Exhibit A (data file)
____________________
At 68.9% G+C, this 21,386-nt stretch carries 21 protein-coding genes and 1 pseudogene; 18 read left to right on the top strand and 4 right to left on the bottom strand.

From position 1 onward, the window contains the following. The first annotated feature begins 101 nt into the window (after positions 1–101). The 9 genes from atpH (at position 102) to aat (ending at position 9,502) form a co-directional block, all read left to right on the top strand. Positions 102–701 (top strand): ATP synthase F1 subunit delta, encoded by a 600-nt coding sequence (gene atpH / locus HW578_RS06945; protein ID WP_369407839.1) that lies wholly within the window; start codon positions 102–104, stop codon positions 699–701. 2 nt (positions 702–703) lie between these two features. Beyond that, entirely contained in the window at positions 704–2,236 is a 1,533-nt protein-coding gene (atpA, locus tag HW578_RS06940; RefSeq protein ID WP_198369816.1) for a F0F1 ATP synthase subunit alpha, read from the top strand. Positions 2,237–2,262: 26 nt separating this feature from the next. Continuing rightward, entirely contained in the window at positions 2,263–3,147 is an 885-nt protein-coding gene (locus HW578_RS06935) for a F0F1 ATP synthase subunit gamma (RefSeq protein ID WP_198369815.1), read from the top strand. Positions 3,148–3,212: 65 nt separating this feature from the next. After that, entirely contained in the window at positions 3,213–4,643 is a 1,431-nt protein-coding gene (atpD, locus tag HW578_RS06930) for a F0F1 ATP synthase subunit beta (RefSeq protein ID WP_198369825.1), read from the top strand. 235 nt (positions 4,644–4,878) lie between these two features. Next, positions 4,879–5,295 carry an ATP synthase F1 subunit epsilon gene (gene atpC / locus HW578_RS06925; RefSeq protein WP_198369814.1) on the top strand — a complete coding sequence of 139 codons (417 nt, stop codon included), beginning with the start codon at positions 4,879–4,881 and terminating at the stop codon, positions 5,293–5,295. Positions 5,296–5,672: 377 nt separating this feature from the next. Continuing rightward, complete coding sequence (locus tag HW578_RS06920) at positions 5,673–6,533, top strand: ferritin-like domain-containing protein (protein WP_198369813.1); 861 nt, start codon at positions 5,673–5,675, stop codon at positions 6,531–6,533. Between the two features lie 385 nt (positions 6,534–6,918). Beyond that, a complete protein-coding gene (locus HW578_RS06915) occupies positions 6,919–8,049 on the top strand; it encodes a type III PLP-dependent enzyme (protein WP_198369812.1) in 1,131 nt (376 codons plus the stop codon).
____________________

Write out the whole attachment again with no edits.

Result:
At 68.9% G+C, this 21,386-nt stretch carries 21 protein-coding genes and 1 pseudogene; 18 read left to right on the top strand and 4 right to left on the bottom strand.

From position 1 onward, the window contains the following. The first annotated feature begins 101 nt into the window (after positions 1–101). The 9 genes from atpH (at position 102) to aat (ending at position 9,502) form a co-directional block, all read left to right on the top strand. Positions 102–701 (top strand): ATP synthase F1 subunit delta, encoded by a 600-nt coding sequence (gene atpH / locus HW578_RS06945; protein ID WP_369407839.1) that lies wholly within the window; start codon positions 102–104, stop codon positions 699–701. 2 nt (positions 702–703) lie between these two features. Beyond that, entirely contained in the window at positions 704–2,236 is a 1,533-nt protein-coding gene (atpA, locus tag HW578_RS06940; RefSeq protein ID WP_198369816.1) for a F0F1 ATP synthase subunit alpha, read from the top strand. Positions 2,237–2,262: 26 nt separating this feature from the next. Continuing rightward, entirely contained in the window at positions 2,263–3,147 is an 885-nt protein-coding gene (locus HW578_RS06935) for a F0F1 ATP synthase subunit gamma (RefSeq protein ID WP_198369815.1), read from the top strand. Positions 3,148–3,212: 65 nt separating this feature from the next. After that, entirely contained in the window at positions 3,213–4,643 is a 1,431-nt protein-coding gene (atpD, locus tag HW578_RS06930) for a F0F1 ATP synthase subunit beta (RefSeq protein ID WP_198369825.1), read from the top strand. 235 nt (positions 4,644–4,878) lie between these two features. Next, positions 4,879–5,295 carry an ATP synthase F1 subunit epsilon gene (gene atpC / locus HW578_RS06925; RefSeq protein WP_198369814.1) on the top strand — a complete coding sequence of 139 codons (417 nt, stop codon included), beginning with the start codon at positions 4,879–4,881 and terminating at the stop codon, positions 5,293–5,295. Positions 5,296–5,672: 377 nt separating this feature from the next. Continuing rightward, complete coding sequence (locus tag HW578_RS06920) at positions 5,673–6,533, top strand: ferritin-like domain-containing protein (protein WP_198369813.1); 861 nt, start codon at positions 5,673–5,675, stop codon at positions 6,531–6,533. Between the two features lie 385 nt (positions 6,534–6,918). Beyond that, a complete protein-coding gene (locus HW578_RS06915) occupies positions 6,919–8,049 on the top strand; it encodes a type III PLP-dependent enzyme (protein WP_198369812.1) in 1,131 nt (376 codons plus the stop codon).